I Spent Half My Life Feeling Shame For Being Asian In America. Here’s What Changed. Grieving for my grandparents and my culture shifted something inside me.
There is a private hell that comes with being a first-generation kid. Growing up in a town where nearly 80 percent of the population is white, I learned very quickly that cultural identities were to be concealed rather than celebrated. It wasn’t until my grandparents’ death that I felt the weight of everything I had fallen away from.
I Didn’t Report My Rape So That I Could Live the Life I Worked Hard For Choosing to Be the Woman Following Her Dreams
One in five women are raped at some point in their lives, and 63 percent of sexual assaults are not reported to police. Many women face life-altering shame and backlash for coming forward, and for me, there were deeply personal reasons behind my reasoning that affected my recovery and career.
Pietro's Fight FDA Approval for Muscular Dystrophy Drug
In 2011, just before Dayna and Manni Scarso’s son, Pietro, turned three, they discovered his body was deteriorating from the inside out. A year later Pietro was diagnosed with Duchenne muscular dystrophy, a rare, incurable disease that each year affects one out of 3,600 boys worldwide.
Lead in Public School's Water Supply Parents Say Reports of Lead Are Overblown
Nestled between Manhattan and Queens is a small island that has been receiving more attention than usual–Roosevelt Island. To be precise, the island's school–P.S./I.S. 217. It's been in the headlines with reports of water laced with lead at the levels seen in Flint, Mich.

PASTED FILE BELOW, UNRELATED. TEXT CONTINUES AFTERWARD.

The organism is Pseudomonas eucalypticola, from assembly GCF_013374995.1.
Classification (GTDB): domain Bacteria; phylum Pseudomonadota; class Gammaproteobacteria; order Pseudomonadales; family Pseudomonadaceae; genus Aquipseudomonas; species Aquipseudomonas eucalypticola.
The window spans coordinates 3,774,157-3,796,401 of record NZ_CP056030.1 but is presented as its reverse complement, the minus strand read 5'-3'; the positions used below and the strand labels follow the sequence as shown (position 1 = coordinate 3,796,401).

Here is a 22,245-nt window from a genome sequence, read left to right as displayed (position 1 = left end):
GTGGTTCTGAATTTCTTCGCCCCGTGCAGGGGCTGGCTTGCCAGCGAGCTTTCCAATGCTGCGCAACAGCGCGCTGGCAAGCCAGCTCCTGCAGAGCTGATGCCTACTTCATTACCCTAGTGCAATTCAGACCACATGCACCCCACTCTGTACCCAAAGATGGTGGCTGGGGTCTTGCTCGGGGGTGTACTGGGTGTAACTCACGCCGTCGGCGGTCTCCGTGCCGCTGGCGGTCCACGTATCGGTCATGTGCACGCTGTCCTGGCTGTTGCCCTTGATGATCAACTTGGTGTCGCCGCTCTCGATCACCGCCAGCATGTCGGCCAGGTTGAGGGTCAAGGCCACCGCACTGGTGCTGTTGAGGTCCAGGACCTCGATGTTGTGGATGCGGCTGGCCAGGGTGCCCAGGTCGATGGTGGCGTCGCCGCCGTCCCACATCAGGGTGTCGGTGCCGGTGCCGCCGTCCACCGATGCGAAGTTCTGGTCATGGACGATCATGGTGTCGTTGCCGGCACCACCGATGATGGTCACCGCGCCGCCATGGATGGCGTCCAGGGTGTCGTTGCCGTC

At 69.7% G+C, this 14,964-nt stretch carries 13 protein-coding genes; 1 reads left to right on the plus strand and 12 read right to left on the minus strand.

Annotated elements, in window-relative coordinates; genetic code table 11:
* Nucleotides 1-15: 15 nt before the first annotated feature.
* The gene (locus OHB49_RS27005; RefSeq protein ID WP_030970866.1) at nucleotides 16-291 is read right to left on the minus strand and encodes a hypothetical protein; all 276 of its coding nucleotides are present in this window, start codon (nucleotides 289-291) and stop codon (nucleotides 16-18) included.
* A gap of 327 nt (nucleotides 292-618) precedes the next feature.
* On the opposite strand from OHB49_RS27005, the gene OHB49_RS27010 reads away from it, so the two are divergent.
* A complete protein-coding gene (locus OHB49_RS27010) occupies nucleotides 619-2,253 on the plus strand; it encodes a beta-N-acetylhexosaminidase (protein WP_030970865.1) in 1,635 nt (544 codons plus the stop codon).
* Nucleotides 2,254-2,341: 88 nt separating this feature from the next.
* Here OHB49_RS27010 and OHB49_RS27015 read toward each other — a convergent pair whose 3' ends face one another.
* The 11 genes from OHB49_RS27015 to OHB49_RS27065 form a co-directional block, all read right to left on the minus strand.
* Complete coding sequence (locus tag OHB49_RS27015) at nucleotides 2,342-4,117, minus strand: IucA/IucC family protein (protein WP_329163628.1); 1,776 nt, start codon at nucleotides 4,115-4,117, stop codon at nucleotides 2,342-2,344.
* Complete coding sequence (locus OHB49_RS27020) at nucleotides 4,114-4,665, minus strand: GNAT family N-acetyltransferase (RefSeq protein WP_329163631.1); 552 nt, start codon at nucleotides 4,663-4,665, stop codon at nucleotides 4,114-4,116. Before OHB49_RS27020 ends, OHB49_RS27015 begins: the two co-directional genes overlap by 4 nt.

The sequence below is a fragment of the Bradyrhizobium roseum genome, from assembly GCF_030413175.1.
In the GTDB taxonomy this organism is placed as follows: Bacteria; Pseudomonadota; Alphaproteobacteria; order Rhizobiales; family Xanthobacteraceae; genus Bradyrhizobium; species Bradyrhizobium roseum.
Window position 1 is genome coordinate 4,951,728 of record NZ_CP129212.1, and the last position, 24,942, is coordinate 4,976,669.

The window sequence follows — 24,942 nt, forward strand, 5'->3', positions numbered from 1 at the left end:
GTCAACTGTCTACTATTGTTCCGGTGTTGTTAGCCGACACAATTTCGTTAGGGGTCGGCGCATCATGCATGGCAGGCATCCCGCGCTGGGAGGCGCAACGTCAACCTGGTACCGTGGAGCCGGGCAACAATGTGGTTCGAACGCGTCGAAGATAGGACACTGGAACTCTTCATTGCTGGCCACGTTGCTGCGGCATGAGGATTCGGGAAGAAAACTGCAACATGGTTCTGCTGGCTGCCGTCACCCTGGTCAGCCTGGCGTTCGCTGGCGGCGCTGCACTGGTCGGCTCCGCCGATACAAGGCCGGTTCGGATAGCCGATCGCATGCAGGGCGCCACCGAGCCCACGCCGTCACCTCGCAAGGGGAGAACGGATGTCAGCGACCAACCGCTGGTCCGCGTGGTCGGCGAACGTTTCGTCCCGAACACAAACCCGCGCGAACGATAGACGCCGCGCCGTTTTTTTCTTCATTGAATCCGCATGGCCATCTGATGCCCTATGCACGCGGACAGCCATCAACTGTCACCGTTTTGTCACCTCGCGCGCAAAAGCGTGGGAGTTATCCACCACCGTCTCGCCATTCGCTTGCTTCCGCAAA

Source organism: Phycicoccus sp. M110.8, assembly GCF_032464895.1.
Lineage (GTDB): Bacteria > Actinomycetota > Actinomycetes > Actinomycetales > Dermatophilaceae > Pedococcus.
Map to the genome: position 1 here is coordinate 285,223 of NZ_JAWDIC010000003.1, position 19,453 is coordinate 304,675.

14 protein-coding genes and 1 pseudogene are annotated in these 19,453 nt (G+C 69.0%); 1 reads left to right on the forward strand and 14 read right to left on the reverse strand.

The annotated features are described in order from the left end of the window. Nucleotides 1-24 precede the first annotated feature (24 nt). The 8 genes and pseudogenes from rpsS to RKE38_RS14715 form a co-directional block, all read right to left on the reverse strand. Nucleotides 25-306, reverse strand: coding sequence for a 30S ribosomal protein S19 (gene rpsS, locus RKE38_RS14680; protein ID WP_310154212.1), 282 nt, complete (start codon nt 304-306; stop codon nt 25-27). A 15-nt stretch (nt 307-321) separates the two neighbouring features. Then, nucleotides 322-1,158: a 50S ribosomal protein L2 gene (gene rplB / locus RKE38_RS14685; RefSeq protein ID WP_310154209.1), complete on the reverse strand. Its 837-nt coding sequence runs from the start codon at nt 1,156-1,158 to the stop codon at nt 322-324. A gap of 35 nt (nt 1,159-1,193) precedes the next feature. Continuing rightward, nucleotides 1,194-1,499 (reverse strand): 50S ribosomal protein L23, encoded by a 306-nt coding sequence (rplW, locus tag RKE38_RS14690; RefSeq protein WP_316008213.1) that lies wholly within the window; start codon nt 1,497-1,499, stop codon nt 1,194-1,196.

Transforming Tragedy Into Triumph A Young Angeleno Channels Her Sadness into the Miss USA Pageant
There are two ways to carry yourself when tragedy strikes; you can wallow in your sorrows, or utilize the experience to propel you forward and allow yourself become the person you’ve always envisioned for yourself.
Mandala Café Breaking Bread and Boundaries in Central Harlem
A line of several dozen people form beneath the All Souls Episcopal Church each Wednesday evening in Central Harlem. Though the group varies in ethnicity, age, gender and stature, their faces wear the same fragile expression. Many of them have been homeless for years, some have been formerly incarcerated, and most of them struggle to make ends meet.
Harlem's Health Oasis An Alcove of Wellness Amidst a Food Desert
Harlem has been locked in a battle against obesity and diabetes for years. But there is hope in Harlem’s desert: the Oasis Jimma Juice Bar, a safe haven for wellness. Abdusalam Abajabal, an immigrant from Ethiopia known as Abdi, opened Oasis Jimma Juice Bar after struggling with his own nutritional setbacks.
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